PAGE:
We are guided through this nothing-short-of-psychedelic experience by the Narrator played by Issac “Deacon Izzy” Bell, accompanied by the Band set up on stage consisting of Marika Countouris on keyboard, Alec Green on guitar, Jason Wilson on bass, and Angel Bethea on drums. The Band functions as an anchor holding down the fort as the Narrator drifts in and out of the world of the play. Bell is an extremely talented vocalist, and you’ll be surprised to find out that Passing Strange is his theatrical debut! The performers in the ensemble of this production earn their keep jumping distinctively into multiple roles and dialects as the Youth, our main character taken on by the phenomenally talented Deimoni Brewington, attempts his voyage into adulthood and out of the confines of his mother’s love. Played by Kara-Tameika Watkins, Mother is a well-meaning mom who tries to live life by a picturesque agenda, emulating all that the Youth finds excruciatingly “phony.” Middle-class and validated by the social politics of the church (not so much with the word of God), she drags Youth to service in “Baptist Fashion Show.” The Youth is unimpressed until he gets struck by the spirit in “Blues Revelation/Freight Train,” where he proclaims, “Mom, we’re all just a tribe of bluesy Africans and church ain’t nothin’ but rock ’n’ roll.” Mother slaps him back into his senses for embarrassing her with the blasphemous association, but this serves as the catalyst for his pursuit of “the real,” something he becomes convinced only rock ’n’ roll can grant him.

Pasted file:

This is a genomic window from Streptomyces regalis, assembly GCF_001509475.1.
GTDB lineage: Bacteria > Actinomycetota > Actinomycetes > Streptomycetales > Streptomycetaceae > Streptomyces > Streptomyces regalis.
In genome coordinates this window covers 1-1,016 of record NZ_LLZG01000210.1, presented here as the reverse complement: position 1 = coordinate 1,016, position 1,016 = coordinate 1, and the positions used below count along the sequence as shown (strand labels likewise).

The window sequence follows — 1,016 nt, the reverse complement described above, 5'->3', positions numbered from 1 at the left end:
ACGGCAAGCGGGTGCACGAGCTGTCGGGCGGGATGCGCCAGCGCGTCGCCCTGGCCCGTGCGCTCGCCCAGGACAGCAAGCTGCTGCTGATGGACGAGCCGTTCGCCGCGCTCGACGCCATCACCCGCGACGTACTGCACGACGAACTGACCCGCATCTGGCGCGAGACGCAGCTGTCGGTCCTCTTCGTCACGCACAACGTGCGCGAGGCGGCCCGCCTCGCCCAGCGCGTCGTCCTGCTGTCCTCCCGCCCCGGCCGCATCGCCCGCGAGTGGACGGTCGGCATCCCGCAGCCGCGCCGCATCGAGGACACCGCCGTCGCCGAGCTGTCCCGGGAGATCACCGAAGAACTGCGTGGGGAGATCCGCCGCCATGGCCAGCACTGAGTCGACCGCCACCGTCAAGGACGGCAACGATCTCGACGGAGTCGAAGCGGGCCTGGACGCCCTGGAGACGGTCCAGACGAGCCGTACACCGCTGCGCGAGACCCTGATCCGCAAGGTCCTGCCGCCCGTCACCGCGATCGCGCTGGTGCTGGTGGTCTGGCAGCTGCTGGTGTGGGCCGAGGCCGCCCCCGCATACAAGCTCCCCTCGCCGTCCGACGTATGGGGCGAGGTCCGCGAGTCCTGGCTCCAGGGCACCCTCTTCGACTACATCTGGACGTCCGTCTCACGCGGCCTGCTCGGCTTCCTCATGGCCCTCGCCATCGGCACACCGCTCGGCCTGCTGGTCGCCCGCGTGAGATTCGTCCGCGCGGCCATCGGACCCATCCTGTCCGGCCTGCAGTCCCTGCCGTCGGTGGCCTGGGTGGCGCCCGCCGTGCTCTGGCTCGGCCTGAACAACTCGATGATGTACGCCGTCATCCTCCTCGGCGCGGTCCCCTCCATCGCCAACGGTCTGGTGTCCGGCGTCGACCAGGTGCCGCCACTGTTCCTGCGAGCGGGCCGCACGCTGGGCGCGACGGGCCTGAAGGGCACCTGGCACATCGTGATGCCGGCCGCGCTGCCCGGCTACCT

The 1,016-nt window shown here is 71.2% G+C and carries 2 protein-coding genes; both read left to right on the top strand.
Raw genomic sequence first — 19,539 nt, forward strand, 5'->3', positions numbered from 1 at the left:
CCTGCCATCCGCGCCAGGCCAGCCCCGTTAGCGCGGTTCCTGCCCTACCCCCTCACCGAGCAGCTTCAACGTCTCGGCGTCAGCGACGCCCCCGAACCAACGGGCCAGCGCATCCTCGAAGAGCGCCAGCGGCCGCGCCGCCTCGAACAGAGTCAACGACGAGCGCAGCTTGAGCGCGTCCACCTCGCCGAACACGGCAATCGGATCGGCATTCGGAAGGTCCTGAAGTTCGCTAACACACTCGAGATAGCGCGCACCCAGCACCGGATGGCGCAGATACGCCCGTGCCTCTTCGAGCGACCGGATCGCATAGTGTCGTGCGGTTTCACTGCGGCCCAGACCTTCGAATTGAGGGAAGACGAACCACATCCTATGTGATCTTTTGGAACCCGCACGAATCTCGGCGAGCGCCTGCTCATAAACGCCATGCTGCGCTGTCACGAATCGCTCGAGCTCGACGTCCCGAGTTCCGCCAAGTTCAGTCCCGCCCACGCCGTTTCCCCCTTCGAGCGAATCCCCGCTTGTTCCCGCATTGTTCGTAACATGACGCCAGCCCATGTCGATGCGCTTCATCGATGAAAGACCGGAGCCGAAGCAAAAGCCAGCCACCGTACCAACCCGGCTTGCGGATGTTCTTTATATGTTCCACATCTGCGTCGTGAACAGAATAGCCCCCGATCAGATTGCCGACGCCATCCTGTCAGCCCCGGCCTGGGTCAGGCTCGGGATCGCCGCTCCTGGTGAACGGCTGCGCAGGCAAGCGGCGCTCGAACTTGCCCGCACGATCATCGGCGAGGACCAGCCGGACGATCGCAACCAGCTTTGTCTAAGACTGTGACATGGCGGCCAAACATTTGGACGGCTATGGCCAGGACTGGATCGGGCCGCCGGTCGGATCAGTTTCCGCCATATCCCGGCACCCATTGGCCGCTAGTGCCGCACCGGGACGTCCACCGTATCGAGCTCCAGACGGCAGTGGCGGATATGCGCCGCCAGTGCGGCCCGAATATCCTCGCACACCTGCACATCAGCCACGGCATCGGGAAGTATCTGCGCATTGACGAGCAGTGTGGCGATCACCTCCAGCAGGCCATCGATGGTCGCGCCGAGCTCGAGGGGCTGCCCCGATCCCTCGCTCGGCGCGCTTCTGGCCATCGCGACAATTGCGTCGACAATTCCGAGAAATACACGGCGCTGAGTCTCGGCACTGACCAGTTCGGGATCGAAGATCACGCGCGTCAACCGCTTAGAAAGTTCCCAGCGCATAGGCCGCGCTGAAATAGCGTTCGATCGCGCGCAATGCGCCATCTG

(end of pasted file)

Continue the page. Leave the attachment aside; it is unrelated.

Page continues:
This is exacerbated when Youth forms an alliance with the outcasts of the youth choir led by the reverend’s queer son Mr. Franklin played by Tobias A. Young. Young’s Mr. Franklin is daringly hilarious, stealing the show for what is the calm before the storm in the musical number “Arlington Hill.” While hotboxing a car, he introduces Youth to weed and plants the idea of true freedom and realness that could be found by traveling to Europe, likening it to the many Black artists and activists between the eras of the Harlem Renaissance and the Black Arts Movement who fled in an effort to escape the crippling racism and political injustice of America. Youth becomes obsessed with traveling to Europe and his selfish tyranny begins.